© TVsportguide.com – Motorsport on TV

The Yas Marina circuit

The Yas Marina circuit in Abu Dhabi has been part of the F1 calendar since 2009. The track is 5.2 km long and will have 58 laps. The best chance to see the F1 cars at their fastest will be the 1.2 km straight, but there’s also a fantastic run through turn 11 into 12 that will force drivers to brake hard and steer with pinpoint accuracy through the corner.

Due to the hot climate, the Abu Dhabi Grand Prix will start around sunset and will slowly turn into a night race, with the track lit up by hundreds of floodlights.

Will the F1 Abu Dhabi track benefit Mercedes or Red Bull?

One major part about the Yas Marina circuit to consider is that it won’t be exactly the same track from last year. Some layout changes have taken place on the circuit for the first time since 2009, with the alterations mostly focusing on restructuring and resurfacing several corners of the Abu Dhabi track.

Circuit designer Jarno Zaffelli has made modifications that have shortened the overall track and reduced the corners from 21 to 16. Zaffelli has explained that the changes were primarily centred on improving the entertainment of F1 by allowing better speed and more overtaking areas, while also ensuring safety was at an all-time high. Simulations have displayed that lap times will be reduced by roughly 13 seconds, meaning an average lap should take around one minute and 23 seconds.

While Red Bull may have performed better on the Yas Marina circuit in 2020, the team and indeed every other driver will have to readjust to the new modifications. This means that predictions might be a bit more difficult this year, but it’s generally considered that the 1.2 km straight will still aid Mercedes’ incredible power, while Red Bull may well perform better on the final sector’s tight turns.

It’s expected that turns one, five, nine, and 11 will be the most competitive zones where wheel-to-wheel racing can showcase some exciting overtaking. Overall, the track might just cater towards Mercedes and Hamilton, but the advantage is paper-thin.

Much like the newly built track in Saudi Arabia, a new or at least updated circuit will certainly provide an opportunity to see a lot of surprises. Sure, there are dozens of practice sessions and simulations before the drivers take the track for the race, but when all 20 cars are vying for the top spot, expect the unexpected.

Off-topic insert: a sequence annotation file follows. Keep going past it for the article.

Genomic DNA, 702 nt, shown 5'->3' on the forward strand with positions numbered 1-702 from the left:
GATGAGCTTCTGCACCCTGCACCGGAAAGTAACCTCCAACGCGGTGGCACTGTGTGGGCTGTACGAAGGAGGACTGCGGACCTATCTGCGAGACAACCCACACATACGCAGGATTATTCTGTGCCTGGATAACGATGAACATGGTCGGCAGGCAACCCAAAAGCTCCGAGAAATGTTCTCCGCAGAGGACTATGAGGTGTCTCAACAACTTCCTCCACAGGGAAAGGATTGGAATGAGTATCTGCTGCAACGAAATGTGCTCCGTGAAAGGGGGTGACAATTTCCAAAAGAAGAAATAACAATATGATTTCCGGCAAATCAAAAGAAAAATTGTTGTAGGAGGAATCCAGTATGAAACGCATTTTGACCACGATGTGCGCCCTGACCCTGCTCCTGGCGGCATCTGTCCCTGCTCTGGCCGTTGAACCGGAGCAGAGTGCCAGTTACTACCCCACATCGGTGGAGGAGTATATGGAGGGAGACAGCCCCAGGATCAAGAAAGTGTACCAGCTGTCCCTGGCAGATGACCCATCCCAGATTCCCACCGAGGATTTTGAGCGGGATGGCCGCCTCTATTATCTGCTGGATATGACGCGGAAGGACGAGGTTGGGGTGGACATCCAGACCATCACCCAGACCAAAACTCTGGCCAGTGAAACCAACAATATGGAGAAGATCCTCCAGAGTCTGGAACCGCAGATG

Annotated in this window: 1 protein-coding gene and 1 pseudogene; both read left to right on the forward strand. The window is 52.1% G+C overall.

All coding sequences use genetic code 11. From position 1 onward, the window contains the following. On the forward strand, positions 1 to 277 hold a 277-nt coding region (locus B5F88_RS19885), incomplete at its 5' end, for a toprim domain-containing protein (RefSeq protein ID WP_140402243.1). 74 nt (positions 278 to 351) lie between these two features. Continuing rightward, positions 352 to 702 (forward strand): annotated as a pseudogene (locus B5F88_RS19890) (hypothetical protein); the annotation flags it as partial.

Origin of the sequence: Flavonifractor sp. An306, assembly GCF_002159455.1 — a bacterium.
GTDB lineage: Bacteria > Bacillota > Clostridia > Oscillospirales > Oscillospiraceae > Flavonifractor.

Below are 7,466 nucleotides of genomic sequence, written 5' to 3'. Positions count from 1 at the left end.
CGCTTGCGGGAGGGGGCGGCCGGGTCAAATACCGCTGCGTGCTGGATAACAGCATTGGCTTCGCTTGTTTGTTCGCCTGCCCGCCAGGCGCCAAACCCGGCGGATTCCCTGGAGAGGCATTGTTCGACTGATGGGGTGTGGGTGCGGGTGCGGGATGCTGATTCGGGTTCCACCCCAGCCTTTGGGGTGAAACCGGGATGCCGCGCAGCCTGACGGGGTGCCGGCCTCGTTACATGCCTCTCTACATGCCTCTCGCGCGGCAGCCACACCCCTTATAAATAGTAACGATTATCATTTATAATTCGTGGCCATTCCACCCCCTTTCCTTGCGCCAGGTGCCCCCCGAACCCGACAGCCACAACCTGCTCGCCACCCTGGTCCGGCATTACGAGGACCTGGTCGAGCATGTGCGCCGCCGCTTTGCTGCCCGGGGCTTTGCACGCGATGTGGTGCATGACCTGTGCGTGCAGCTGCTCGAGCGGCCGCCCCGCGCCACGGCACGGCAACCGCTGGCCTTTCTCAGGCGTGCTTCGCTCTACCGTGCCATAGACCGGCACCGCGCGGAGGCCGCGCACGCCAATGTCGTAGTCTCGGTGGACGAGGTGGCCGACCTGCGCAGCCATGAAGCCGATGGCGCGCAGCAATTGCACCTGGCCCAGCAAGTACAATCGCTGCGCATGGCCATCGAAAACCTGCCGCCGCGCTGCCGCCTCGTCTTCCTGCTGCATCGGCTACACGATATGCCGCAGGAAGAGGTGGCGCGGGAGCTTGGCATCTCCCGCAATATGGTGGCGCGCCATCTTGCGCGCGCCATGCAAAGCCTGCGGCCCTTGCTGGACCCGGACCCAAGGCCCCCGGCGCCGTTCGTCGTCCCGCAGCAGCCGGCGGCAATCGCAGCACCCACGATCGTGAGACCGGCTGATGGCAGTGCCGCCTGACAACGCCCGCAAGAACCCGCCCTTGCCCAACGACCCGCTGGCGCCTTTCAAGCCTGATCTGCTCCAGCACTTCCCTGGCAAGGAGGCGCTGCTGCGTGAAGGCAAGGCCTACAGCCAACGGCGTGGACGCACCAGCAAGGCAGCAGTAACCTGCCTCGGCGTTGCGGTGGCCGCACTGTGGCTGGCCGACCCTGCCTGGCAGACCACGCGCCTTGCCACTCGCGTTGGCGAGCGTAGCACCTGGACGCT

Who wins the last Grand Prix in 2021?

That’s the biggest question of the year for F1 fans. With Hamilton winning the last three races, it’s an easy choice to pick Mercedes again to grab the chequered flag and take not just the race, but the F1 championship as well. Still, one can’t count out Verstappen just yet, as he did win last year’s Abu Dhabi Grand Prix and is currently driving as hard and fast as humanly possible.

One thing’s for sure, we simply hope this is a pure and simple race – no checking of rulebooks, no time penalties, and no crashes and red flags. We just want two drivers to give it everything they’ve got and push themselves and the car to the absolute limit in a good old-fashioned race.

Like every contest, qualifying will play a major part in the result, but don’t discount the performances of the teams’ second drivers to help their respective number one win the F1 Abu Dhabi race. Sergio Perez (Red Bull) and Valtteri Bottas (Mercedes) may not be in championship contention, but their position in the race is vital, nevertheless.

If a choice has to be made for who will win at the Yas Marina circuit, we’re going with Hamilton to take the race and his eighth championship title (Hamilton is tied for the most titles with Michael Schumacher at seven). Verstappen will have plenty more chances to grab his first championship and Red Bull is only going to get better and faster. Expect Britain’s Lewis Hamilton to finish first in Abu Dhabi and become the most successful F1 driver of all time.

Author: Joe Garland